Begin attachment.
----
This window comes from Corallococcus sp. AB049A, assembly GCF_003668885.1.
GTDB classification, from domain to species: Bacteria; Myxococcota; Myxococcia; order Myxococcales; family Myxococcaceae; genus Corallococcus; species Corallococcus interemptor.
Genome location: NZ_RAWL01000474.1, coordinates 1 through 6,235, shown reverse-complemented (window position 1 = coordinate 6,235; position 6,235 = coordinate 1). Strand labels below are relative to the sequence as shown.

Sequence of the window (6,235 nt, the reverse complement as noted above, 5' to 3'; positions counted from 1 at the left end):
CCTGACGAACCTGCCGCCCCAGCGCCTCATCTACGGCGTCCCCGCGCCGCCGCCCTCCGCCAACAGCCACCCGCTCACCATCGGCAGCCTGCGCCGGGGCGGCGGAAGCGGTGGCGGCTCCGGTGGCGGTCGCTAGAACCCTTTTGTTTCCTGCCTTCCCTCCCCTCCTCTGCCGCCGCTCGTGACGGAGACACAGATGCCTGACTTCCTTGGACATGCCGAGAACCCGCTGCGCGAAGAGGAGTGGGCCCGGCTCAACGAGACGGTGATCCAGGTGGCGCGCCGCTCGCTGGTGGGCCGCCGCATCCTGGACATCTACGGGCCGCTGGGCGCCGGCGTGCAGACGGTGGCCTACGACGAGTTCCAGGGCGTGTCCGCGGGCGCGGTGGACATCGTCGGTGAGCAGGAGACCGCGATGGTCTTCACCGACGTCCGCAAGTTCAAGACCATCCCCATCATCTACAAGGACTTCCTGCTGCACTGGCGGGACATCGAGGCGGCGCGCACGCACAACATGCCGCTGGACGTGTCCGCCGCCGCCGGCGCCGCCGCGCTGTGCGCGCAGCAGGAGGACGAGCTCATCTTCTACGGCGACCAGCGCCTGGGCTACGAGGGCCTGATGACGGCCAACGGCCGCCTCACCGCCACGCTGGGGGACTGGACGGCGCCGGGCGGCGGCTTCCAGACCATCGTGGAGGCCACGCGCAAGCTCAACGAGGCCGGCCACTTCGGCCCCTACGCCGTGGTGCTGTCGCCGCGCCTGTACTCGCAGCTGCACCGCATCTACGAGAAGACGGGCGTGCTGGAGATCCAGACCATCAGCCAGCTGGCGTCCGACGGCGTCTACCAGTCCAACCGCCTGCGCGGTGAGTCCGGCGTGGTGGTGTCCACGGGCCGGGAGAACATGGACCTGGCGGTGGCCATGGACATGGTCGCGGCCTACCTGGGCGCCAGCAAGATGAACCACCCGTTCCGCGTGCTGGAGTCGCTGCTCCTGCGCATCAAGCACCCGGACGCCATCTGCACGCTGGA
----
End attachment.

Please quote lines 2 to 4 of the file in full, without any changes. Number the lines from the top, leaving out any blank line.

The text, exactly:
GTDB classification, from domain to species: Bacteria; Myxococcota; Myxococcia; order Myxococcales; family Myxococcaceae; genus Corallococcus; species Corallococcus interemptor.
Genome location: NZ_RAWL01000474.1, coordinates 1 through 6,235, shown reverse-complemented (window position 1 = coordinate 6,235; position 6,235 = coordinate 1). Strand labels below are relative to the sequence as shown.

Sequence of the window (6,235 nt, the reverse complement as noted above, 5' to 3'; positions counted from 1 at the left end):